Tragedy family’s tumour despair

reeceBS''Reece Winterbottom recovering at Sheffield Children's Hospital.
reeceBS''Reece Winterbottom recovering at Sheffield Children's Hospital.
0
Have your say

A SEVEN-year-old boy from Sheffield, whose mum tragically died from skin cancer just six months ago, has been diagnosed with a brain tumour himself.

Reece Winterbottom, from Sothall, was rushed to Sheffield Children’s Hospital by his terrified dad David, 38.

Car paint sprayer David lost wife Kirsty to cancer last August - and only at Christmas told The Star he was hoping for a better 2012 for his three sons, all aged under 10.

Weeks later Reece - a pupil at Beighton Nursery Infant School - began vomiting and complaining of headaches.

David drove him straight to hospital where, within an hour of their arrival, medics had performed a brain scan and discovered Reece’s tumour.

“I couldn’t believe it,” said David. “After everything we went through with Kirsty, then to be told my son had a brain tumour?”

David - still reeling from the loss of Kirsty and a future bringing up their little boys alone - spent a round-the-clock vigil at Reece’s bedside since his son was rushed into A&E.

Reece has already undergone complex surgery for the tumour, and will have to take growth hormones by injection for the rest of his life.

Only three surgeons in the country are able to carry out the complicated six-hour operation.

At four centimetres, the tumour was biggest they had ever seen in a child of Reece’s age.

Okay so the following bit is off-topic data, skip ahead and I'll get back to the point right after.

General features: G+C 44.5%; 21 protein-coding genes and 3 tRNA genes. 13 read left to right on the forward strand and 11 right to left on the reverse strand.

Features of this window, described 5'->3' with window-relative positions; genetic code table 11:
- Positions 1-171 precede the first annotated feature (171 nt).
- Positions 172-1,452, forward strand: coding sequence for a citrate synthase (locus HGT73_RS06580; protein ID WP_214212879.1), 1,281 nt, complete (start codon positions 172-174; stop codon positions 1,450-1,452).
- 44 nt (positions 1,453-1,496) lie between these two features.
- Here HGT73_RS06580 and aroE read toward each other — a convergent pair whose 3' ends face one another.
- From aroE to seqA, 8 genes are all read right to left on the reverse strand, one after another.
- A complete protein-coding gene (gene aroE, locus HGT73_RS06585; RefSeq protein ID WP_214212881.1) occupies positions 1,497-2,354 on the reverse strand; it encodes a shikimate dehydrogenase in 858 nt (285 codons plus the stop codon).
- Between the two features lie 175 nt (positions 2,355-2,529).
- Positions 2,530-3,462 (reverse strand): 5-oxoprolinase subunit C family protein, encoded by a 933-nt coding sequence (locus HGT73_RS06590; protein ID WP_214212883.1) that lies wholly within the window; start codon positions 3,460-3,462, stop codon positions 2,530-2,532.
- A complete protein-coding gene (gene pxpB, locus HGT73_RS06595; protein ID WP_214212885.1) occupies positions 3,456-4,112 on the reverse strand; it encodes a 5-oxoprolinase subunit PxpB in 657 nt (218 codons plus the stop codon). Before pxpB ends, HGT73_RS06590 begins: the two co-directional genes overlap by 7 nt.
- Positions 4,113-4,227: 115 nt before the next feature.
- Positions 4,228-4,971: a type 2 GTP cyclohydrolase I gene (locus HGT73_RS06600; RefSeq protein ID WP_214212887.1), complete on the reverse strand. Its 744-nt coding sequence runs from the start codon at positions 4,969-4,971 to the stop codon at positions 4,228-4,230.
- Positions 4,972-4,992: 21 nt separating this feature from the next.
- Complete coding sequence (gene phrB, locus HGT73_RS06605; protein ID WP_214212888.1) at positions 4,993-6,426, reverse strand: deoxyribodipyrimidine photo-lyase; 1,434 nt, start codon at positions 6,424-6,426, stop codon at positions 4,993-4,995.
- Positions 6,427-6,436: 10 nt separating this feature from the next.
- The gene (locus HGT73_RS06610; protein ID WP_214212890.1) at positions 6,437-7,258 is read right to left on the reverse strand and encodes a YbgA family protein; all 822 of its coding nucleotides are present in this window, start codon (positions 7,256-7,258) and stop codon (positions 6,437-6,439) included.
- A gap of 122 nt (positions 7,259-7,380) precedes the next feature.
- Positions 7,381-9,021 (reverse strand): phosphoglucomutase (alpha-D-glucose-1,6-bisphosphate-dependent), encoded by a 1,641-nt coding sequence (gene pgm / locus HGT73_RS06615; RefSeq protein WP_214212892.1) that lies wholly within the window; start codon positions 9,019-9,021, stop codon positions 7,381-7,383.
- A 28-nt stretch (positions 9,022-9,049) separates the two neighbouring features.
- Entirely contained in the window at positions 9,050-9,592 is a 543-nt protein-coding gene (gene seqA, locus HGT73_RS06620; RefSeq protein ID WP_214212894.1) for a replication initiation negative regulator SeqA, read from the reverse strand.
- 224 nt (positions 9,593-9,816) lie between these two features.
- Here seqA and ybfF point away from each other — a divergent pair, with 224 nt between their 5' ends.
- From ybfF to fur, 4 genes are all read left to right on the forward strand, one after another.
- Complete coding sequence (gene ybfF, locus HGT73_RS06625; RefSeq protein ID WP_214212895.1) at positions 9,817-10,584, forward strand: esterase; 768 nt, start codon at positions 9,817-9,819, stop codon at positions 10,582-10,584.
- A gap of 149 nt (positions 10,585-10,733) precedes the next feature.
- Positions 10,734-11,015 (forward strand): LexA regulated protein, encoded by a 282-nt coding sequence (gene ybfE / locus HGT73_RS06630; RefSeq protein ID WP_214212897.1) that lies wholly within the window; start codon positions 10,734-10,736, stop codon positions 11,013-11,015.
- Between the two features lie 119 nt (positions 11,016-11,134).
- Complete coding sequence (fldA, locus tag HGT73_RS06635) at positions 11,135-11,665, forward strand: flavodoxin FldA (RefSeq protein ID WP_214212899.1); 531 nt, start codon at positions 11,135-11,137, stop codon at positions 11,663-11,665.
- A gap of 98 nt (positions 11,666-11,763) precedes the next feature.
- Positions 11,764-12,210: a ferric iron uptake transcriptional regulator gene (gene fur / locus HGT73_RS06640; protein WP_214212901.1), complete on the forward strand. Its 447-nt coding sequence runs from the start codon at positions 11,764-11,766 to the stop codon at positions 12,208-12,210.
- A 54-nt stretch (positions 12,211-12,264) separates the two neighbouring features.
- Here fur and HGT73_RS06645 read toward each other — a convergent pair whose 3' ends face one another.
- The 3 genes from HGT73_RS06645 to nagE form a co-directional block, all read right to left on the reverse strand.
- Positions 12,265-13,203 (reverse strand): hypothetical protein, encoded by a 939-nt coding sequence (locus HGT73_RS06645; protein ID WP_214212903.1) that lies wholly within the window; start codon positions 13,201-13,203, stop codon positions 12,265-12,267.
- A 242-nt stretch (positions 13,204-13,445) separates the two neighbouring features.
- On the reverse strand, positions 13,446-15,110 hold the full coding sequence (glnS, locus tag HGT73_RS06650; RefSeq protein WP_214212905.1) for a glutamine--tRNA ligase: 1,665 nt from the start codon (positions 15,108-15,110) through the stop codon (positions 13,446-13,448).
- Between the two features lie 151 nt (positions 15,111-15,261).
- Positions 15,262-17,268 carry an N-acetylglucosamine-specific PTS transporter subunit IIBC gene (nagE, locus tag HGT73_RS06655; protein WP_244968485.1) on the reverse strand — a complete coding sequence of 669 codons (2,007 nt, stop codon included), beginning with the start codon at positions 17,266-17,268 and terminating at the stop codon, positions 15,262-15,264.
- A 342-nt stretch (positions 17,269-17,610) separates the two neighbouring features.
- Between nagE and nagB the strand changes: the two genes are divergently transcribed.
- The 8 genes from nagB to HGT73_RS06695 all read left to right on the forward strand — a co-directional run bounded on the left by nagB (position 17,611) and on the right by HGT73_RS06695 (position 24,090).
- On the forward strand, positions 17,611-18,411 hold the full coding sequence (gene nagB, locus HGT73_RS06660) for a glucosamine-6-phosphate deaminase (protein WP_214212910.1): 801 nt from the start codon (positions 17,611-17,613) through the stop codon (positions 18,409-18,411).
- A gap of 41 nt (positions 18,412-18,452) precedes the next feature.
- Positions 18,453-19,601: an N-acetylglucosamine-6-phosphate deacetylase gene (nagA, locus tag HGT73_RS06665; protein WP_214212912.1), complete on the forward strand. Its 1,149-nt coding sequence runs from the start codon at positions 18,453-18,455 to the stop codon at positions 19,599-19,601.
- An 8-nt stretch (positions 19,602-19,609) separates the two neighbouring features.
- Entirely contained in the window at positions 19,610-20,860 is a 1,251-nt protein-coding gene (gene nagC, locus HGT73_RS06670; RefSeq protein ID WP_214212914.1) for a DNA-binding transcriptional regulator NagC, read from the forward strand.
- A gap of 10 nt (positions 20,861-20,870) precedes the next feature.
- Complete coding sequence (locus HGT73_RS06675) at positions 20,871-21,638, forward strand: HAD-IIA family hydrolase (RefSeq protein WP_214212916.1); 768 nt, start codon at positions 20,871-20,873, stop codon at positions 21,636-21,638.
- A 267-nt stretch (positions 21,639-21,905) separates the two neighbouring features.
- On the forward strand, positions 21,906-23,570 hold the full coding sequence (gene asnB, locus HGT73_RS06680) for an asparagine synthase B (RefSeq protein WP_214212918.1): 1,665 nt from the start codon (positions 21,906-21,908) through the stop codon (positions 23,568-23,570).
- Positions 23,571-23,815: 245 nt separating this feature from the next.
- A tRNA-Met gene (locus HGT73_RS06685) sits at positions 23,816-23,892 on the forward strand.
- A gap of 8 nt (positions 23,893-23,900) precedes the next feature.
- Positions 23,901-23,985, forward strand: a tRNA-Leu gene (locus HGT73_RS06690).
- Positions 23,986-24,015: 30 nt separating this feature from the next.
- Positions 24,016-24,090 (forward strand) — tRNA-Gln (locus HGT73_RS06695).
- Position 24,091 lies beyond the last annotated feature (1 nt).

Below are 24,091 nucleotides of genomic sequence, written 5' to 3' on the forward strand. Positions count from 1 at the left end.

David was told if he had taken Reece to hospital any later he could have died.

Doctors fitted a drain to remove the fluid building pressure in Reece’s head, and a few days later he was taken into theatre where consultant paediatric neurosurgeon Saurabh Sinha removed the entire tumour.

The craniopharyngioma - a benign tumour wrapped around the pituitary gland at the base of the brain - was able to be extracted through Reece’s nose to avoid cuts to his head.

David said: “We were so lucky to have Mr Sinha. He knew all the circumstances about what had happened with Kirsty, and he seemed delighted when he told me he had got the whole tumour out.”

Mr Sinha, who carried out the op with colleague Showkat Mirza, told The Star: “Reece was very sick when he came in with a very large tumour near the pituitary gland.

“It was benign but it had made him very ill and he was in a very serious condition.”

He added: “We perform only around three of these specific procedures a year. We are one of the few places able to do the operation through the nose, which helps with recovery.

“I was delighted to be able to operate on Reece and remove the tumour. We are very pleased to see him doing so well.”

Reece has now been discharged and is recovering at home with his dad and brothers Louis, 10 and Charlie, five.

But his pituitary gland, which provides many of the body’s hormones, has been irreversibly damaged, so Reece will need medication for the rest of his life.

“He’s doing fine,” said David. “He is a little bit quiet but he’s getting on with it. We’re hoping he’ll be back at school after half term.”

FACTFILE

n A craniopharyngioma is a benign tumour that develops near the pituitary gland

n It is most common in young children aged five to 10

n The prognosis is usually good, with an 80 to 90 per cent chance of permanent cure if the tumour can be removed

n Patients are often left with long-term hormonal or visual problems

n Sheffield Children’s Hospital is one of only three centres in the country where surgeons are able to operate through the nose rather than cutting into the head